How would you react if you learned that the Presidential candidate you had cast your vote for, had actually received more of the popular vote than his competition, but was not elected the next President of the United States? Every four years in November over 90 million Americans vote for the presidential candidates, then in the middle of December the president and vice president of the United States are actually elected by the votes of only 538 citizens. Wouldn't you think there was an obvious flaw in the system? I would be willing to bet that the majority of you would, but in the case of the Electoral College apparently the majority doesn't count.
The Electoral College was established in Article II of the Constitution and amended by the 12th Amendment in 1804. Each state gets a number of electors equal to its number of members in the U.S. House of Representatives plus one for each of its two U.S. Senators creating a total of 538 electoral votes. A majority winner must receive 270 votes to be elected. With a few minor exceptions, the Electoral College gives all of the electoral votes for each state to the plurality winner in that state, regardless of the margin of victory. This "winner takes all" arrangement at the state level can elect a President who loses the popular vote, as was the case in 1824, 1876, 1888, and 2000.(Kimberling) In the 2000 elections Gore received approximately 500,000 more of the popular vote than Bush winning in most major cities and urban counties. However, Bush received more votes throughout the rest of the nation winning more than three times the amount of counties than Gore. (Gregg)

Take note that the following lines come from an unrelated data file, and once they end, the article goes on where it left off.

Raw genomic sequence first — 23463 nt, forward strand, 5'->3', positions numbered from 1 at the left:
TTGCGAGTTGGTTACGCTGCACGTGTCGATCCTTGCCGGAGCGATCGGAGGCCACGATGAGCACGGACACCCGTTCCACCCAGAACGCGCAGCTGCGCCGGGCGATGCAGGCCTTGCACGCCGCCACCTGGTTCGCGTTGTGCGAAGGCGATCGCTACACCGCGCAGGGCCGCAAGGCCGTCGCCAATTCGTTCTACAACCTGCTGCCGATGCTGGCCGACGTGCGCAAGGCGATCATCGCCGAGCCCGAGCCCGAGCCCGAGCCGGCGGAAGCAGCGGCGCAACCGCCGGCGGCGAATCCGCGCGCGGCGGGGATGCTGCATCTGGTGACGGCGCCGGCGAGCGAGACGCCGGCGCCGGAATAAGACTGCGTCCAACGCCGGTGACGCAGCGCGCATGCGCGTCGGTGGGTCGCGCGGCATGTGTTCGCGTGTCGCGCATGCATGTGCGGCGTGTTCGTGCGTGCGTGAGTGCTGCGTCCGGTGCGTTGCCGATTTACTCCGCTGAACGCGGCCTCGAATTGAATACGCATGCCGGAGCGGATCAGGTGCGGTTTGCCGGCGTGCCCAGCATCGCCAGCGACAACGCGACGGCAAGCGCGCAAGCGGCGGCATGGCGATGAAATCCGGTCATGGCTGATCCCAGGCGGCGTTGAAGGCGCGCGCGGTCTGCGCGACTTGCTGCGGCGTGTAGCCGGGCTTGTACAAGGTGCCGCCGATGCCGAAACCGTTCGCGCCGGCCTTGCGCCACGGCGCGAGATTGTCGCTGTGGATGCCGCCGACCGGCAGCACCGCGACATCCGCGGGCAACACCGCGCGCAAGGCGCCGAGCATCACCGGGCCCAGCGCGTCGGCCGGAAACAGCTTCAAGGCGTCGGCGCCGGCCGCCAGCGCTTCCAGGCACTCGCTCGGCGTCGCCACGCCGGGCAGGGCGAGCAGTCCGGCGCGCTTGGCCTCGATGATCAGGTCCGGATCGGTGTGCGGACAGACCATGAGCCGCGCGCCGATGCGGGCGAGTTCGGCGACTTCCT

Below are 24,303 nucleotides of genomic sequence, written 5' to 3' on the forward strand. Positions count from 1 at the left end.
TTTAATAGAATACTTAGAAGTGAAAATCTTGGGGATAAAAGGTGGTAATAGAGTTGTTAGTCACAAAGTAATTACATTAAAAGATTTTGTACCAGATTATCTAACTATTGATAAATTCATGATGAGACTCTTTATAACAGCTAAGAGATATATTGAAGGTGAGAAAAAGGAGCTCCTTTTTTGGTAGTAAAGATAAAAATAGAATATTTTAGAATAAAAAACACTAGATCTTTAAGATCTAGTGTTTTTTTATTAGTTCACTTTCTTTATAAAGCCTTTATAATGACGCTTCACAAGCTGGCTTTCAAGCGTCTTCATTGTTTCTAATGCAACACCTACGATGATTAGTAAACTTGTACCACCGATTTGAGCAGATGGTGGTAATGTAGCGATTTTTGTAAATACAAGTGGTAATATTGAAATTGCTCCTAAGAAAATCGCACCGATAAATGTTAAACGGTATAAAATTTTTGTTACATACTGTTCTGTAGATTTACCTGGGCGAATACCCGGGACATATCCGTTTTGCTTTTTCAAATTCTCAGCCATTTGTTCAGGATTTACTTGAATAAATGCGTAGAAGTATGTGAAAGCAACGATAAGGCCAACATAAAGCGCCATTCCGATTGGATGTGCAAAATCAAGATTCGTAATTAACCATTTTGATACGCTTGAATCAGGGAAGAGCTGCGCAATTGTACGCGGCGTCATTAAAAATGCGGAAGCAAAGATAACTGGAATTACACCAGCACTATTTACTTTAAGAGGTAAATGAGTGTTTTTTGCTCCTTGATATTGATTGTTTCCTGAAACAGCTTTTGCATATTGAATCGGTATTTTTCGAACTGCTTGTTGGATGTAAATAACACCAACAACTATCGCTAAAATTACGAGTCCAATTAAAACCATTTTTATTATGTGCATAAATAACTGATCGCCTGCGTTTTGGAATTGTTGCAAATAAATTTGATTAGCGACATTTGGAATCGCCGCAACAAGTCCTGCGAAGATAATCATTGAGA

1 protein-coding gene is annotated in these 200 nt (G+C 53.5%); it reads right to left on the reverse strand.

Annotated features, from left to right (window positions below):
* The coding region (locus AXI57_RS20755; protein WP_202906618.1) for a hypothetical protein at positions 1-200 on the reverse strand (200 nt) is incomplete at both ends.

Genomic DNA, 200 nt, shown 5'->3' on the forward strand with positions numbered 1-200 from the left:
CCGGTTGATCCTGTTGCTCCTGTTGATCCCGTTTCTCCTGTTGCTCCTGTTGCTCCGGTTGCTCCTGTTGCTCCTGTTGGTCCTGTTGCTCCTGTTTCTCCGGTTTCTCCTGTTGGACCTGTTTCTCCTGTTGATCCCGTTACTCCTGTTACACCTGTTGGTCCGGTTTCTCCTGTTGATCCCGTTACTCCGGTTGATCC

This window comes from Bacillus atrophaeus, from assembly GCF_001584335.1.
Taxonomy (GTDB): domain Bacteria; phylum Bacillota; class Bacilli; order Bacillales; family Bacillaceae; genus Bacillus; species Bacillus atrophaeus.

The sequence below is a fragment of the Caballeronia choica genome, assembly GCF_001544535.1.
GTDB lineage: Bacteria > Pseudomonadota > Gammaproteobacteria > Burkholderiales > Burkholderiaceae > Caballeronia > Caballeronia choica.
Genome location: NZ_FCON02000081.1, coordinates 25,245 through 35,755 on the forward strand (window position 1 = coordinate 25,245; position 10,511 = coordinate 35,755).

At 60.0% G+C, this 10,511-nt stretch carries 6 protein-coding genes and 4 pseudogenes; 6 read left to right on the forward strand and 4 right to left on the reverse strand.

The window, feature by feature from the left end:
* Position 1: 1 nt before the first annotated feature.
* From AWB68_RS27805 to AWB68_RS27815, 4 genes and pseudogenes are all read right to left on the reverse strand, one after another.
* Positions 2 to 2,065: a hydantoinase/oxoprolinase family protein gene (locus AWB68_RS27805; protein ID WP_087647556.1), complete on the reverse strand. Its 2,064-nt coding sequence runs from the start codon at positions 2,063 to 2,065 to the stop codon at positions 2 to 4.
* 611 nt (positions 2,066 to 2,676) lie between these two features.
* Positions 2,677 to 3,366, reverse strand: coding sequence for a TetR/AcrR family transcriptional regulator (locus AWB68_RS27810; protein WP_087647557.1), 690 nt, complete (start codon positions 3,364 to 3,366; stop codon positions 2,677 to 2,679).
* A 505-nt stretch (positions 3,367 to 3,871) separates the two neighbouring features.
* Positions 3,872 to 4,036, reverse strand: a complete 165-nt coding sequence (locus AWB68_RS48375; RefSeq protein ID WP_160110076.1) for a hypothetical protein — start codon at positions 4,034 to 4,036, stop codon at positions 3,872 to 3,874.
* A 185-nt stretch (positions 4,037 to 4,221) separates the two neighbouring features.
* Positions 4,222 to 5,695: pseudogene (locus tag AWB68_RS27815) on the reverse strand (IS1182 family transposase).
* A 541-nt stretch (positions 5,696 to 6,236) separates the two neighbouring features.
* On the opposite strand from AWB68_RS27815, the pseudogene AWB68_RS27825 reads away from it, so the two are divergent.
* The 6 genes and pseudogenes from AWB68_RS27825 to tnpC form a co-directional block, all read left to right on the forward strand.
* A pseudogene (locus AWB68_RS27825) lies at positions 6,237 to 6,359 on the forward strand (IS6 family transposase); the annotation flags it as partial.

I believe there are more reasons to abolish or update the Electoral College than to continue with our current system. First, it discourages candidates from focusing on those states with fewer electoral votes therefore encouraging the candidates to only focus on approximately one third of the country. How can a system work for the country...
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